}
}

Now that’s much cleaner! Assigning an *Aggregation type directly to the Aggregation property on a search request works because there are implicit conversions within NEST to handle this for you.

Aggregating over a collection of aggregationsedit

An advanced scenario may involve an existing collection of aggregation functions that should be set as aggregations on the request. Using LINQ’s .Aggregate() method, each function can be applied to the aggregation descriptor childAggs below) in turn, returning the descriptor after each function application.

Fluent DSL exampleedit

var aggregations = new List<Func<AggregationContainerDescriptor<CommitActivity>, IAggregationContainer>> 
{
    a => a.Average("average_per_child", avg => avg.Field(p => p.ConfidenceFactor)),
    a => a.Max("max_per_child", avg => avg.Field(p => p.ConfidenceFactor)),
    a => a.Min("min_per_child", avg => avg.Field(p => p.ConfidenceFactor))
};

return s => s
    .Aggregations(aggs => aggs
        .Children<CommitActivity>("name_of_child_agg", child => child
            .Aggregations(childAggs =>
                aggregations.Aggregate(childAggs, (acc, agg) => { agg(acc); return acc; }) 
            )
        )
    );

a list of aggregation functions to apply

Using LINQ’s Aggregate() function to accumulate/apply all of the aggregation functions

Combining multiple AggregationDescriptor is also possible using the bitwise && operator

var aggregations = new AggregationContainerDescriptor<CommitActivity>()
        .Average("average_per_child", avg => avg.Field(p => p.ConfidenceFactor))
        .Max("max_per_child", avg => avg.Field(p => p.ConfidenceFactor))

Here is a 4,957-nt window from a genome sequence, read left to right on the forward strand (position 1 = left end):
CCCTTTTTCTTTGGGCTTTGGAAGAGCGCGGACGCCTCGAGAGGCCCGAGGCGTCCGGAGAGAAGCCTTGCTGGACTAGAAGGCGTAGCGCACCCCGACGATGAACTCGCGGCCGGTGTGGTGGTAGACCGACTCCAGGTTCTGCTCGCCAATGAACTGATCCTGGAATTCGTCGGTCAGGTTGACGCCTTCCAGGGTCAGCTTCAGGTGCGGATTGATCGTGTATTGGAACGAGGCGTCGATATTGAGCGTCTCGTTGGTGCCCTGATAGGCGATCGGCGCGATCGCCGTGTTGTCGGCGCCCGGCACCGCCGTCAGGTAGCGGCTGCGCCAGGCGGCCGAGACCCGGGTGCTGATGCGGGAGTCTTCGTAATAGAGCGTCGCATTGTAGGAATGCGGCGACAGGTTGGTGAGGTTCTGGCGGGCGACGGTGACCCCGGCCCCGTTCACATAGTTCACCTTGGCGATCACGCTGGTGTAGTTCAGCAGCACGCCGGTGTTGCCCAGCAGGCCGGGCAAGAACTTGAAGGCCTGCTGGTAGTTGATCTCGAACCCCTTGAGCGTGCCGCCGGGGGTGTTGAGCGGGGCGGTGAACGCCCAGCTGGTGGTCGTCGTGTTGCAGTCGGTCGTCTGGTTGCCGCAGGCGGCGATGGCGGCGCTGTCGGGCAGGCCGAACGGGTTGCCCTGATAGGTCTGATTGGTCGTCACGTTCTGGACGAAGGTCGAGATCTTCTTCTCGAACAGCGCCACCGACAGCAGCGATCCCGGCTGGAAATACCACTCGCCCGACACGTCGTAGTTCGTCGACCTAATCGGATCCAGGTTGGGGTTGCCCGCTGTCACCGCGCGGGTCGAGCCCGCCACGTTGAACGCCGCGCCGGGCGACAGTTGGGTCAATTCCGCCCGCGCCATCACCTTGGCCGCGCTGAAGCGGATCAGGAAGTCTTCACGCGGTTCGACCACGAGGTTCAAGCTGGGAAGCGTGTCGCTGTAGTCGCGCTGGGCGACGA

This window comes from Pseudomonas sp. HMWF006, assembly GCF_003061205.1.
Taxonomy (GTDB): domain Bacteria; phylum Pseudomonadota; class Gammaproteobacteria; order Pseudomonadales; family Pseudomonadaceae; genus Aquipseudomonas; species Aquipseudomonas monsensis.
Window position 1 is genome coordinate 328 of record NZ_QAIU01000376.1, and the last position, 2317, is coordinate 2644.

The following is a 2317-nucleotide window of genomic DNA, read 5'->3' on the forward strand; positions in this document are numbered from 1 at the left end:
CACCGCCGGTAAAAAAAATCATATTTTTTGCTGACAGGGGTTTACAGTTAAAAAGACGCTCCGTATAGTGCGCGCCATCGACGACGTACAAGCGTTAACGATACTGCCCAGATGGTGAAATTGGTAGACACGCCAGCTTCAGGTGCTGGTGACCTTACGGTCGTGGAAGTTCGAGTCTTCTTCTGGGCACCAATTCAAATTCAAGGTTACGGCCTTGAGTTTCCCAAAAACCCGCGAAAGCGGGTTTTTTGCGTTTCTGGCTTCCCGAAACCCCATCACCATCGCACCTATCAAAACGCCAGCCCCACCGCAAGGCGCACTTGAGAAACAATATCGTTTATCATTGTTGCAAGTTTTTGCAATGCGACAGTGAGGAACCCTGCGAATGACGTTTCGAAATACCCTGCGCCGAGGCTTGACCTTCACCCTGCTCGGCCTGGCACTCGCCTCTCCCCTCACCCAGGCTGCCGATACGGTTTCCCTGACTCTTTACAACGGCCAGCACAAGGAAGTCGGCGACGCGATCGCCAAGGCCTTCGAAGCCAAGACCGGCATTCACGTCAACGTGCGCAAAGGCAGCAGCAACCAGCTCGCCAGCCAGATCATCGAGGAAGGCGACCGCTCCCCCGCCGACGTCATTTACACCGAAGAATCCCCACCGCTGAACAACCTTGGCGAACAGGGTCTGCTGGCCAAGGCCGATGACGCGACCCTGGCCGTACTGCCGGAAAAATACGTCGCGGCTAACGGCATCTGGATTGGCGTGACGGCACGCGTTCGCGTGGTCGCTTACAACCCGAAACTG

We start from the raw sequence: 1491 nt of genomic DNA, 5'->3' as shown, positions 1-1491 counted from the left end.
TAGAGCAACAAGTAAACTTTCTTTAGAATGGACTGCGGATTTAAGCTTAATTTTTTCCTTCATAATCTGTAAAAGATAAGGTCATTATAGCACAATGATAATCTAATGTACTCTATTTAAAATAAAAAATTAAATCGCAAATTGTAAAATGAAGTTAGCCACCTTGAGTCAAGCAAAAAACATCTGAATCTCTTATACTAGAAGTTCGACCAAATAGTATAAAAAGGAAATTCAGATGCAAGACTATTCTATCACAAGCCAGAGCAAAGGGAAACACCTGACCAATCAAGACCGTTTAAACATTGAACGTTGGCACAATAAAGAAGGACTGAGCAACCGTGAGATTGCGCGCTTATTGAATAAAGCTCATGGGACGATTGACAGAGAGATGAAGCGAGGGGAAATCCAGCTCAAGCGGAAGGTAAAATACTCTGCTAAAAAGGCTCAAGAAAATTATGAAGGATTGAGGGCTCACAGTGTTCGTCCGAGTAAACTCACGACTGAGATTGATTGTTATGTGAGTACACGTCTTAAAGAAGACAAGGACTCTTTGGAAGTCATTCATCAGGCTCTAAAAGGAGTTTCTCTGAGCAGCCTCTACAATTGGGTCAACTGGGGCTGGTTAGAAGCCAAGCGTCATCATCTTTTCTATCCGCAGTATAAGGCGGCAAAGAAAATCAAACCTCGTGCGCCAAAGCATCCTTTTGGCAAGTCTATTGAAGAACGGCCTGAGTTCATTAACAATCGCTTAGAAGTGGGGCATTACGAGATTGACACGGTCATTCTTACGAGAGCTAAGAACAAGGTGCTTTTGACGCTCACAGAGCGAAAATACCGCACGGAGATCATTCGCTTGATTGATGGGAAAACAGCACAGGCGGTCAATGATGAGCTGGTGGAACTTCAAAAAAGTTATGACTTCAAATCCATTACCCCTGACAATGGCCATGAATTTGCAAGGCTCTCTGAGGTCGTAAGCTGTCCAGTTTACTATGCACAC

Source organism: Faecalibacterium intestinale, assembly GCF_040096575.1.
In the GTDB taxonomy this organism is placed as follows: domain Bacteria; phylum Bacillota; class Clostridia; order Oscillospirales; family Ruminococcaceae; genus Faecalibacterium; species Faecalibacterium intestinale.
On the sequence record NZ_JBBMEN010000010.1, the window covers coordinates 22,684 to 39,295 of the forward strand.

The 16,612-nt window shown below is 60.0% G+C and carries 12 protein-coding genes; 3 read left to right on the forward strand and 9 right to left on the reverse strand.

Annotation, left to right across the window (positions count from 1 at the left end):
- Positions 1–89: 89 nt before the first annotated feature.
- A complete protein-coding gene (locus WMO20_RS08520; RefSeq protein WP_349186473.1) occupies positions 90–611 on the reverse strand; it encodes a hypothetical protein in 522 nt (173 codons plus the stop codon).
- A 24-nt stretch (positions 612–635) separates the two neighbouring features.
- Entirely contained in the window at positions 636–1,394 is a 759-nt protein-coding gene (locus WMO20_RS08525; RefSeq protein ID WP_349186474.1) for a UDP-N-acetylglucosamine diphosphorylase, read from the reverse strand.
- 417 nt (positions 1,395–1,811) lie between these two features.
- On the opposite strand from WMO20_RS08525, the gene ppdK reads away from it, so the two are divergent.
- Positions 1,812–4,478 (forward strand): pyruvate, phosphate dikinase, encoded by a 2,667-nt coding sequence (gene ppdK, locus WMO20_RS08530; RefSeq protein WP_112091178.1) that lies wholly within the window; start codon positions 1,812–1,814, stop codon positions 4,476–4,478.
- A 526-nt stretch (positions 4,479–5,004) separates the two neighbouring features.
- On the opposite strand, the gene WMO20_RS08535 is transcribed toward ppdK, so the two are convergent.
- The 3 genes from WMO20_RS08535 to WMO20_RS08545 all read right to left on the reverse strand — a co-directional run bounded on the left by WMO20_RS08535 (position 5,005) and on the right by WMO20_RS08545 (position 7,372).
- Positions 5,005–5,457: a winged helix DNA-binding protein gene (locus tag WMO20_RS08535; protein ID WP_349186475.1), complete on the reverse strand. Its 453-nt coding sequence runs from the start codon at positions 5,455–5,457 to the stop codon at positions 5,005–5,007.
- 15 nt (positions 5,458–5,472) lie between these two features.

&& new AggregationContainerDescriptor<CommitActivity>()
            .Min("min_per_child", avg => avg.Field(p => p.ConfidenceFactor));

return s => s
        .Aggregations(aggs => aggs
            .Children<CommitActivity>("name_of_child_agg", child => child
                .Aggregations(childAggs => aggregations)
            )
        );

Aggs vs. Aggregationsedit

The response exposes both .Aggregations and .Aggs properties for handling aggregations. Why two properties you ask? Well, the former is a dictionary of aggregation names to IAggregate types, a common interface for aggregation responses (termed Aggregates in NEST), and the latter is a convenience helper to get the right type of aggregation response out of the dictionary based on a key name.

This is better illustrated with an example. Let’s imagine we make the following request

s => s
.Aggregations(aggs => aggs
    .Children<CommitActivity>("name_of_child_agg", child => child
        .Aggregations(childAggs => childAggs
            .Average("average_per_child", avg => avg.Field(p => p.ConfidenceFactor))
            .Max("max_per_child", avg => avg.Field(p => p.ConfidenceFactor))
            .Min("min_per_child", avg => avg.Field(p => p.ConfidenceFactor))
        )
    )
)

Now, using .Aggs, we can easily get the Children aggregation response out and from that, the Average and Max sub aggregations.

Handling Responsesedit

response.IsValid.Should().BeTrue();

var childAggregation = response.Aggs.Children("name_of_child_agg");

var averagePerChild = childAggregation.Average("average_per_child");

averagePerChild.Should().NotBeNull(); 

var maxPerChild = childAggregation.Max("max_per_child");

maxPerChild.Should().NotBeNull(); 

Do something with the average per child. Here we just assert it’s not null

Do something with the max per child. Here we just assert it’s not null